Mr Grant Kelley, CDL Chief Executive Officer said, “Sustainability is fast becoming mainstream in today’s global business environment. CDL has always been a firm proponent of integrating sustainability into our corporate vision and business strategy. This has created long-term value not only for CDL, but also our investors, customers, the broader community and the environment. CDL will continue to push forward with sustainable innovations and practices across our operations and supply chain. With the rise of green consumerism and global expansion of Socially Responsible Investment Funds, we believe our sustainability commitment will enable us to tap more growth opportunities ahead.”

CDL has spearheaded numerous groundbreaking innovations in green properties, including the first CarbonNeutral® development in Asia Pacific and Singapore, 11 Tampines Concourse; Singapore’s first Eco-mall, City Square Mall; and Tree House condominium, which achieved a Guinness World Record for the largest vertical garden.

As shared in its 2016 Integrated Sustainability Report titled ‘Integrating our Strengths, Creating Future Value’, CDL has also introduced robust targets for reduction in energy and water use. These new targets are in addition to CDL’s carbon emissions intensity3 reduction targets set in 2011 – 22% by 2020 and 25% by 2030, from baseline year 2007.

In 2016, CDL further took the lead as one of the first Singapore companies to align its material issues to the United Nations (UN) Sustainable Development Goals (SDGs) launched in September
2015. The SDGs are expected to form a global standard that will inform future policy decisions and legislation by governments. Businesses that support the SDGs are thus more likely to be aligned
with emerging policy priorities, potentially enhancing their licence to operate.

2015 – The Tipping Point for Meaningful Change?

The Paia team attended the Responsible Business Forum for Sustainable Development 2015 (RBF) held at Marina Bay Sands Convention Centre and Gardens by the Bay, 3 to 4 November 2015. The RBF saw over 600 business leaders, policy makers and NGOs from around the world gather to share innovative solutions for creating sustainable growth and delivering the Sustainable Development Goals.

2015 is indeed being hailed as a historic year for the world. The discussion at the RBF could not have been more timely, focusing on two major events this year. First, this year has seen the launch of the new post-2015 Sustainable Development Goals (SDG) to ensure prosperity and environmental protection for future generations. Second, this year will end with a new treaty to be agreed upon in Paris where the United Nations Climate Change Conference COP 21 will take place. This is where the worlds nation states will decide to limit the greenhouse gas emissions and prevent global warming beyond the two degrees that is expected. In addition, the current haze situation in the region was a hot topic that raised a few questions for the policy makers from around the region. In the opening plenary address, Singapore’s Minister for Foreign Affairs, Vivian Balakrishnan called it a ‘man-made tragedy’ and asserted that growing consumer awareness on sustainable business practices and companies’ supply chains, means that businesses have to be more transparent in their operations and policies.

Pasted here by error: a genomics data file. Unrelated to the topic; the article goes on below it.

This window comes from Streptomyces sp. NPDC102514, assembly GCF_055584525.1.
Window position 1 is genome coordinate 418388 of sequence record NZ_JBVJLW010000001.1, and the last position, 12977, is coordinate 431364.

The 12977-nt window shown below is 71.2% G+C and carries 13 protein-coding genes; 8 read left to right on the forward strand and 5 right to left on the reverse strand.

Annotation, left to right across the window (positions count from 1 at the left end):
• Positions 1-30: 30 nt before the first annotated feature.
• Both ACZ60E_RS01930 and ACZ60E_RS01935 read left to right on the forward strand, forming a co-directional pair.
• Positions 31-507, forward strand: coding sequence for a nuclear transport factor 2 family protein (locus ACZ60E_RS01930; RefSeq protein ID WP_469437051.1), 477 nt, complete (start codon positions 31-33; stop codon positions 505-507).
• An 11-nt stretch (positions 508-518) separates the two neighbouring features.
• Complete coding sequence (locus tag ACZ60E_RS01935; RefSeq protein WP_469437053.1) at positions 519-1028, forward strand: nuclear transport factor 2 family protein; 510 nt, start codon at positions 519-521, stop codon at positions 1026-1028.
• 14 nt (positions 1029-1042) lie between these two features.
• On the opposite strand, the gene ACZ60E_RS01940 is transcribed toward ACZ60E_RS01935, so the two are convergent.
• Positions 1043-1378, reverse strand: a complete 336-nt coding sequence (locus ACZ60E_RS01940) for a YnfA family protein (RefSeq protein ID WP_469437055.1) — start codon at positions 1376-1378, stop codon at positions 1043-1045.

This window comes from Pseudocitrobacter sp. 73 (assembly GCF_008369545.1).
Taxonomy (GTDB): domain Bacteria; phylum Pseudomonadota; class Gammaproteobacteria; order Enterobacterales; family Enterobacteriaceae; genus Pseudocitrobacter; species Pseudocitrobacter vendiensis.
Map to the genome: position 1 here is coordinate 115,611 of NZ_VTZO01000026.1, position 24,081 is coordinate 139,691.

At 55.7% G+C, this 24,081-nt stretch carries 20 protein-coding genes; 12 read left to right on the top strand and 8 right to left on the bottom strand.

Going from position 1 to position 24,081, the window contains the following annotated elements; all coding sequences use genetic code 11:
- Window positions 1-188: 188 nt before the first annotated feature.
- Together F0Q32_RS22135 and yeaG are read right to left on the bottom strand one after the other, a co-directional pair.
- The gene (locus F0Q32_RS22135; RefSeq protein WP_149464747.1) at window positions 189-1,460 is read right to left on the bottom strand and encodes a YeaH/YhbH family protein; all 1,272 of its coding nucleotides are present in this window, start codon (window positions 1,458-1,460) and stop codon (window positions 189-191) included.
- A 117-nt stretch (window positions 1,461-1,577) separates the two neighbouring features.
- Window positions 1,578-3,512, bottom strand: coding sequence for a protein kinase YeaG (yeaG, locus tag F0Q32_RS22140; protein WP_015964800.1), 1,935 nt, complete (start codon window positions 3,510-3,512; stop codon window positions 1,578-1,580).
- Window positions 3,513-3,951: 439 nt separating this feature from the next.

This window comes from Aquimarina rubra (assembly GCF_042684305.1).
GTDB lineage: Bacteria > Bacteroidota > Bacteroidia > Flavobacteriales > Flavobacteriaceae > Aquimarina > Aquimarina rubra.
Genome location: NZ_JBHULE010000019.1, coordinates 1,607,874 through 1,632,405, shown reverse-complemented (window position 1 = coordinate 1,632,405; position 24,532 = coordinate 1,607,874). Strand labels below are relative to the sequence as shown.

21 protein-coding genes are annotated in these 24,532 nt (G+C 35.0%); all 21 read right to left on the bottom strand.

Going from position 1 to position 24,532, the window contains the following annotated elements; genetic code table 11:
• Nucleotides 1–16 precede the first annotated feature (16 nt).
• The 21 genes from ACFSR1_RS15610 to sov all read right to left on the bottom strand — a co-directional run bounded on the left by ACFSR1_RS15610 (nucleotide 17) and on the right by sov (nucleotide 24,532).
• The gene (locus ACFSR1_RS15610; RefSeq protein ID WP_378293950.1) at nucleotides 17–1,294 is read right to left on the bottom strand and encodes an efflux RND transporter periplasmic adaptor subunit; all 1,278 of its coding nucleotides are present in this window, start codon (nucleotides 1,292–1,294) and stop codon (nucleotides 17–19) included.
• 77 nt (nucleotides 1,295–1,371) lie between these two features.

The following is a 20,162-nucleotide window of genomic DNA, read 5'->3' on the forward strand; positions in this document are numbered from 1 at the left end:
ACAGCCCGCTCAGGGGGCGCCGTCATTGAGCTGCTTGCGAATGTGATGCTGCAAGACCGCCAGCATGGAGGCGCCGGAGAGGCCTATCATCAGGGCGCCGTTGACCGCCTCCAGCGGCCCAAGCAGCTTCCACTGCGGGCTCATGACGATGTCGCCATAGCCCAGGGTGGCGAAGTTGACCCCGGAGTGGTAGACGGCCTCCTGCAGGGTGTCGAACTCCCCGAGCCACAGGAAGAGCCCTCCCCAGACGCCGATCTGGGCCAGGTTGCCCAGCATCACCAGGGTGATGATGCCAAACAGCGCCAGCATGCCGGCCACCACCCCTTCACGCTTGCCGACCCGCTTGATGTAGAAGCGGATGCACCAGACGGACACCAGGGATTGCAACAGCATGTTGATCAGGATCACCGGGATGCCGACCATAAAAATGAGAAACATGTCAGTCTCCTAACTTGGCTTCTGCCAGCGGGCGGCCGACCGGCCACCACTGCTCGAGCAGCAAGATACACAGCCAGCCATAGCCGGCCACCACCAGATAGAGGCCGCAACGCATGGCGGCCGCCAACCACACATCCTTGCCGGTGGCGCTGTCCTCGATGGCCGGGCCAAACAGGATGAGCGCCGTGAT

Day one of the conference saw business leaders, international government officials and sustainability experts across several sectors such as agriculture and forestry, palm oil, consumer goods, building and infrastructure, energy, mining and financial services hold pertinent discussions about how improvements in innovation and technology, mind-set shifts and transparency are necessary for businesses. In the face of an ever increasing population, a consumerist society, strain on the earth’s natural capital coupled with rising carbon levels, businesses must embrace sustainability at all levels and restructure their conventional practices if they want to continue operating in this climate.

This paradigm shift has already occurred for some innovative companies such as Autodesk, April, and DSM – who have embraced transformational sustainability changes such as new closed-loop and circular business models and have become leaders in their own right. The various panels explored the possibility of transitioning to a low carbon economy, and the benefits and challenges of placing a monetary value on natural capital. Almost all agreed on the imperative need to integrate this valuation into future decision making. Organisations present were WWF, Ersnt & Young, South Pole Group, A*STAR, Rolls Royce, Aviva, Trucost, Autodesk, DHL, and NTU, to name a few.

The Sustainable Development Goals were discussed in great detail on day two by policymakers from around the region, business leaders and NGOs. The speakers ranged from businesses such as Levis Strauss & Co, Novartis, INDISKA, Sime Darby, Wilmar, HMP Family, policy makers from the Philippines, Indonesia and Malaysia, and NGO’s such as UN Women Singapore, WWF etc. The SDGs were combined into broad topics and the speakers shared their thoughts on approaches and programmes that will contribute to a transformative, inclusive, low-carbon economy where a dignified standard of living can be achieved by communities. NGOs had a special role to play on this day, as they shared their thoughts on forging effective, multi-stakeholder partnerships which are crucial for successful collaboration.

Look out for more on this page by the Paia team on Green Freight Asia (GFA) Forum: Bringing Green Freight Practices to Scale.